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I get asked this a lot in my practice. All too often it’s the body’s reaction to stress and a lack of sleep that cause fatigue. Stress can manifest in various ways for our bodies and brains. It can be mental stress from work or relationship issues, physical stress from eating foods that you struggle to digest or it can be environmental stress, a loud neighbor, a snoring husband or too many lights in your bedroom.

Many of us go to bed too late and wake too early as we spend to much time on our computers, phones, tablets or watch TV right up until we go to bed. The lights that are in our electronics send a message to this tiny gland in our brain, called the pineal gland. This gland is in control of our melatonin release and melatonin is our body’s signaling chemical that tells us it’s time to sleep. When melatonin levels rise, we get sleepy. Melatonin levels rise when it is dark out.

Cortisol rises to wake us up and declines throughout the day to get us ready to go back to sleep. The rise and drop of cortisol is directly related to light as when the brain is exposed to light the pineal gland is activated and stops melatonin production.

The production of cortisol by our adrenal glands, little glands that sit on top of the kidneys, and the production of melatonin by the pineal gland are directly tied in with our circadian rhythms that dictate when we naturally should go to bed and wake up. Cortisol and melatonin regulation are as primal as it gets in the cave person world.

Because of our fast paced, lights always modern, over stimulated environment our cave person brains struggle to regulate when to produce melatonin and when to shut off cortisol.

So if you find that you are staying up late working on the computer, watching TV or on the tablet past your regular bedtime more often you are shifting your body’s production of melatonin so that melatonin stays elevated longer into the morning when you should be getting up and ready for work. Combine the longer elevation of melatonin with stress from work, life or rushing around in the morning and you get elevated cortisol to give you a “wired and tired” feeling or you wake early in the morning jittery and anxious only to feel like you are slugging through a thick fog as soon as you get up and try to start your day.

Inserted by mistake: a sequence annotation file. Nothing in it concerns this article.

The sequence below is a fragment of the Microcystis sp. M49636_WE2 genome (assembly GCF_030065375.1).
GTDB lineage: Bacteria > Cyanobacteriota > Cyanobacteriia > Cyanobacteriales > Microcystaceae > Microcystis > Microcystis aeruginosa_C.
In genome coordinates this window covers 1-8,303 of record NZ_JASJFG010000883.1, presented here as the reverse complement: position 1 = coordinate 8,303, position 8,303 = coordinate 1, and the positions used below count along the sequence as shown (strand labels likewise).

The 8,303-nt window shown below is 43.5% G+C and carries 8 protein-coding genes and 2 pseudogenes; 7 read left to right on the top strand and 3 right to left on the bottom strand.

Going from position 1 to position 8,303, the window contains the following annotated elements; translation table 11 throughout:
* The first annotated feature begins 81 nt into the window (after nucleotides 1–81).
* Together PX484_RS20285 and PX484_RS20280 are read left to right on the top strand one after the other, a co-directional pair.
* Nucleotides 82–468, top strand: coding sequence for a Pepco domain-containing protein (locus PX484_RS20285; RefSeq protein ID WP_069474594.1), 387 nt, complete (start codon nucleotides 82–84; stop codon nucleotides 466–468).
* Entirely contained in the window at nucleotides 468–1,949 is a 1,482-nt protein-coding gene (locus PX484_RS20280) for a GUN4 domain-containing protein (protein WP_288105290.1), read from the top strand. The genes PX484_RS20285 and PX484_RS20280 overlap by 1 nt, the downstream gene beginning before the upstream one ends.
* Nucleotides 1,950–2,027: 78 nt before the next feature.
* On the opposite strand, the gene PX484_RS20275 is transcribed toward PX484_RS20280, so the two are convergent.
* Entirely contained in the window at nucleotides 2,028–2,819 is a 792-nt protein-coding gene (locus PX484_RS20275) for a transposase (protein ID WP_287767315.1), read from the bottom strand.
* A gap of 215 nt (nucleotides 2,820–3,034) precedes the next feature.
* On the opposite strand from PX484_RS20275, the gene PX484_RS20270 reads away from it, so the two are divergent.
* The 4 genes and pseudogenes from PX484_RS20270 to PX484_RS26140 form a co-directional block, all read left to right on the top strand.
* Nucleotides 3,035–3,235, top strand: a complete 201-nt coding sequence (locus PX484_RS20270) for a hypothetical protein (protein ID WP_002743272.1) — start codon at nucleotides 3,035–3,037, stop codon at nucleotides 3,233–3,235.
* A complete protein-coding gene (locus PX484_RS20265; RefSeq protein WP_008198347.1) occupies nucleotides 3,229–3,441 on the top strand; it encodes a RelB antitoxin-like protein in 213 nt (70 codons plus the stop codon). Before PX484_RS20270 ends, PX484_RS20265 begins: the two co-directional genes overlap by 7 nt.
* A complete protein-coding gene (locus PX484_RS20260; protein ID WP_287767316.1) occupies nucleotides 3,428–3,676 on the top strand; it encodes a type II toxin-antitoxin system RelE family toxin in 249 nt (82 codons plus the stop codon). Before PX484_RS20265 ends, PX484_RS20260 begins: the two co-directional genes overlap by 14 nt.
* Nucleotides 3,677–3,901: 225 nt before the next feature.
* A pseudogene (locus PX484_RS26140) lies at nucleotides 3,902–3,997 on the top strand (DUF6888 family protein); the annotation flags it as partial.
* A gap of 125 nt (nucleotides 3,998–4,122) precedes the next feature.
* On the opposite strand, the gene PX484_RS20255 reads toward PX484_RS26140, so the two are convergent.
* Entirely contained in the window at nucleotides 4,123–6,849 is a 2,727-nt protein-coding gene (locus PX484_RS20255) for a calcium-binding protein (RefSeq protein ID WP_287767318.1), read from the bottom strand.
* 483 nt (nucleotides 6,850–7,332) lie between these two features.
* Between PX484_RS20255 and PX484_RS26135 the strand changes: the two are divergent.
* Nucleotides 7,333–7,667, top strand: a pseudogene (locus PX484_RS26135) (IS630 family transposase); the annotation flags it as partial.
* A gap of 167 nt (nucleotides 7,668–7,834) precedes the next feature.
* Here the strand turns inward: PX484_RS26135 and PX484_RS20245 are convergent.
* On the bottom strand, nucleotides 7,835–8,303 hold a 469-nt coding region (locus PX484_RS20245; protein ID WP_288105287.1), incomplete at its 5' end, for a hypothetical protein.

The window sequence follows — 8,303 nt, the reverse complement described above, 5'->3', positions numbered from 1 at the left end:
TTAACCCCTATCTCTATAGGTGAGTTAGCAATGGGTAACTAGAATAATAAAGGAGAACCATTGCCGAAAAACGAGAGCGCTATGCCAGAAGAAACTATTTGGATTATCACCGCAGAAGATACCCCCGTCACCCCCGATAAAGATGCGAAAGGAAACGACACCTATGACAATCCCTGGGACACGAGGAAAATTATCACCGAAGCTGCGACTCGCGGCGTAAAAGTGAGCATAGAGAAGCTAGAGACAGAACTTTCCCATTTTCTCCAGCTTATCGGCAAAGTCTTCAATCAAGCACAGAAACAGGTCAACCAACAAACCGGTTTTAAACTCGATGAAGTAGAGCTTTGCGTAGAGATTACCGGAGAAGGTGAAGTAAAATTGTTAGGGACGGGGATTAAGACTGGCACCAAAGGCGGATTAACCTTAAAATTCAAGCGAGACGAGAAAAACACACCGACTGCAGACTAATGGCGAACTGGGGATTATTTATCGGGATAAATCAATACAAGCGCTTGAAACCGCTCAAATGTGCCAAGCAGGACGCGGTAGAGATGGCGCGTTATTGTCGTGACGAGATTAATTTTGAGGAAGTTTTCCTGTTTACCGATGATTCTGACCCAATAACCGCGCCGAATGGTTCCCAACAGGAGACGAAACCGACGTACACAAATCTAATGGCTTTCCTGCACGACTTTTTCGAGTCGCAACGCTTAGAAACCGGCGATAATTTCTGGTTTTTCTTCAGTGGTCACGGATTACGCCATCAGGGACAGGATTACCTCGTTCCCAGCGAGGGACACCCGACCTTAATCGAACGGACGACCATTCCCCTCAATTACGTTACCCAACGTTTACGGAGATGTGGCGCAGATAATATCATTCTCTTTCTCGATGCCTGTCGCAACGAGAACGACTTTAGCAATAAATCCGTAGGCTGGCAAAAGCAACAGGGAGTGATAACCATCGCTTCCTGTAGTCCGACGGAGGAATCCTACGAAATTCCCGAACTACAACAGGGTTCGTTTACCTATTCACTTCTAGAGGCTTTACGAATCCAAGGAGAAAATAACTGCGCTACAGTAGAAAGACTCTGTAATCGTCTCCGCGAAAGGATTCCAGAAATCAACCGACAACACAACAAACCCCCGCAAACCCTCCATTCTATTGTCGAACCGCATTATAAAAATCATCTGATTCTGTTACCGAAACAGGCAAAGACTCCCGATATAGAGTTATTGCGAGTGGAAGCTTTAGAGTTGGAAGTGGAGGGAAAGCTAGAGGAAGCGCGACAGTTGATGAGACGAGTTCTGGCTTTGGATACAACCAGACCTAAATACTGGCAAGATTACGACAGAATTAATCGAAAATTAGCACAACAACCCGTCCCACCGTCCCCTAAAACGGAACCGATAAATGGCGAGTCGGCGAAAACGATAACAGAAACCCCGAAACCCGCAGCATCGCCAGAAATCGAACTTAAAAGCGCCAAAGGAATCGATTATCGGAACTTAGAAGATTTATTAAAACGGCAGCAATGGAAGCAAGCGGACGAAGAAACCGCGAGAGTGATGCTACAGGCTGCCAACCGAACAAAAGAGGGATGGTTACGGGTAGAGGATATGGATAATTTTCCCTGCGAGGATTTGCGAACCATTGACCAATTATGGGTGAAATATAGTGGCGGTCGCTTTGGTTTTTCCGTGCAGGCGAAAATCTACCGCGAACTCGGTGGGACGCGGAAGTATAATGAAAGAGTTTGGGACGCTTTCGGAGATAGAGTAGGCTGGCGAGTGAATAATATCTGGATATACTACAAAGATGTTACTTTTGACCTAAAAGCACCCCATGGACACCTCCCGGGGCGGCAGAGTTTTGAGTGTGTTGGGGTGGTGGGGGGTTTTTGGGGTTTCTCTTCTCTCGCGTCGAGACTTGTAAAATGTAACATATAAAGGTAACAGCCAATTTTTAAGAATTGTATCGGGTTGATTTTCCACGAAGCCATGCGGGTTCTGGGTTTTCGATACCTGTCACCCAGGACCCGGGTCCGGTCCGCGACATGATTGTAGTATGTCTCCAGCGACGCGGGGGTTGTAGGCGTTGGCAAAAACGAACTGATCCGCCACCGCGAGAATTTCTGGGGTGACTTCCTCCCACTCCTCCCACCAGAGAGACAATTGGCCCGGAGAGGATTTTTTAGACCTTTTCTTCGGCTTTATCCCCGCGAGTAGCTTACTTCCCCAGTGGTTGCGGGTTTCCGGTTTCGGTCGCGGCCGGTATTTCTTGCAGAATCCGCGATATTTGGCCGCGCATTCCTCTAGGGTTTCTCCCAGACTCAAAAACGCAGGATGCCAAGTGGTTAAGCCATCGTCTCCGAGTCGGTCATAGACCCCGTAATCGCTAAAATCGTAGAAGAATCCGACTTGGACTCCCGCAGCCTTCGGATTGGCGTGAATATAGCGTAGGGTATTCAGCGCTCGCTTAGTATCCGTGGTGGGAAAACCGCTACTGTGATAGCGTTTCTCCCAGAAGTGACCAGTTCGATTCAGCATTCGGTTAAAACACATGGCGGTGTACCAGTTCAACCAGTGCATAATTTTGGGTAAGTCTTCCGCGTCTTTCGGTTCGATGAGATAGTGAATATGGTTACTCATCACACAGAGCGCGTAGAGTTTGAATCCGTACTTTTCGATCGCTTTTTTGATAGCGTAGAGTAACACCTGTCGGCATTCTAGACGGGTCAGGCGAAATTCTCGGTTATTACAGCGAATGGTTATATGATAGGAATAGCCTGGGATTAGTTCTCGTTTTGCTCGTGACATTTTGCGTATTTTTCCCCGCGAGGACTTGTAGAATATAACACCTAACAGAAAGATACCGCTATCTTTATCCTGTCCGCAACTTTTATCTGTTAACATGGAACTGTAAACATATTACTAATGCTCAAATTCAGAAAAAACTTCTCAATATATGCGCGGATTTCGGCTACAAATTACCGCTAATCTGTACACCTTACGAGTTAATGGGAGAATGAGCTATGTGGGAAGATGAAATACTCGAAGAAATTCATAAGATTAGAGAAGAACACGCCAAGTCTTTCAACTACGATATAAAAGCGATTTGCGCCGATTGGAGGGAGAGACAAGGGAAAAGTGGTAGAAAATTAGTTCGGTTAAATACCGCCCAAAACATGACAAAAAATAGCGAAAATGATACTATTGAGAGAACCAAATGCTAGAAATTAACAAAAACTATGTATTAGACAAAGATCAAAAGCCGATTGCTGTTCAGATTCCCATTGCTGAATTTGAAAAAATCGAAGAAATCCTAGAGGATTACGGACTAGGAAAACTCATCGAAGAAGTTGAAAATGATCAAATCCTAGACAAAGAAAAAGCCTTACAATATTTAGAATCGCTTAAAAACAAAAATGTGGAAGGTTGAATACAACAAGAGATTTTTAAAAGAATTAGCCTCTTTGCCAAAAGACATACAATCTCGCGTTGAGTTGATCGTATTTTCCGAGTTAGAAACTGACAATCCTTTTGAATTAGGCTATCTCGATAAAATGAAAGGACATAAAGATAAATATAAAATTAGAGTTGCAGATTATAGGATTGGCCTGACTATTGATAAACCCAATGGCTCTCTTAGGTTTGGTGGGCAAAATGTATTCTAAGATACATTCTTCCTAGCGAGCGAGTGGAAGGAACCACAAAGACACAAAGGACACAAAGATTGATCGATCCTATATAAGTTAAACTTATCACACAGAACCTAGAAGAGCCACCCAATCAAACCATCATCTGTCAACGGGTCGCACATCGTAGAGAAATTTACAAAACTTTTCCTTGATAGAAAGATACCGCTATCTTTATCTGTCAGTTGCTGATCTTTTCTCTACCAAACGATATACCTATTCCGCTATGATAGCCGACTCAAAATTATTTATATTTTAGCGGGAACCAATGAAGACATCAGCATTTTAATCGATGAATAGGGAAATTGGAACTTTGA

Then as the day goes on you become more and more tired. When you get home from your day you’re wiped out.

This is not a sign of getting older. This is a sign that your cortisol is too high int he morning, likely spiking your blood sugar too and then dropping it drastically compared to the slow decline that should be happening each day in a person with a normal circadian rhythm.

There are ways to manage this spike and drastic drop. Adaptogenic herbs and formulas to stabilize neurotransmitters are the most effective ways to put your cortisol in check along with dialing in your sleep and wake cycle.

  1. Set a sleep and wake schedule and stick to it on the weekends – no screen time 2 hours before bed
  2. Take an herbal adaptogenic (nervous system chilling) formula before bed and first thing in the morning
    • If you wake up during the night multiple times – try Sleep Thru – by Gaia Herbs
    • If you wake up too early in the morning – try Holy Basil 2 hours before bed and Passion Flower with NeuroCalm by Designs for health each morning to chill out the jitters
  3. If you have to drink coffee then move your AM coffee to 930-10a to catch the down slope of energy


Jannine Krause

Get back to your wild, active, vibrant self

Let’s figure out what’s accelerating your aging process…

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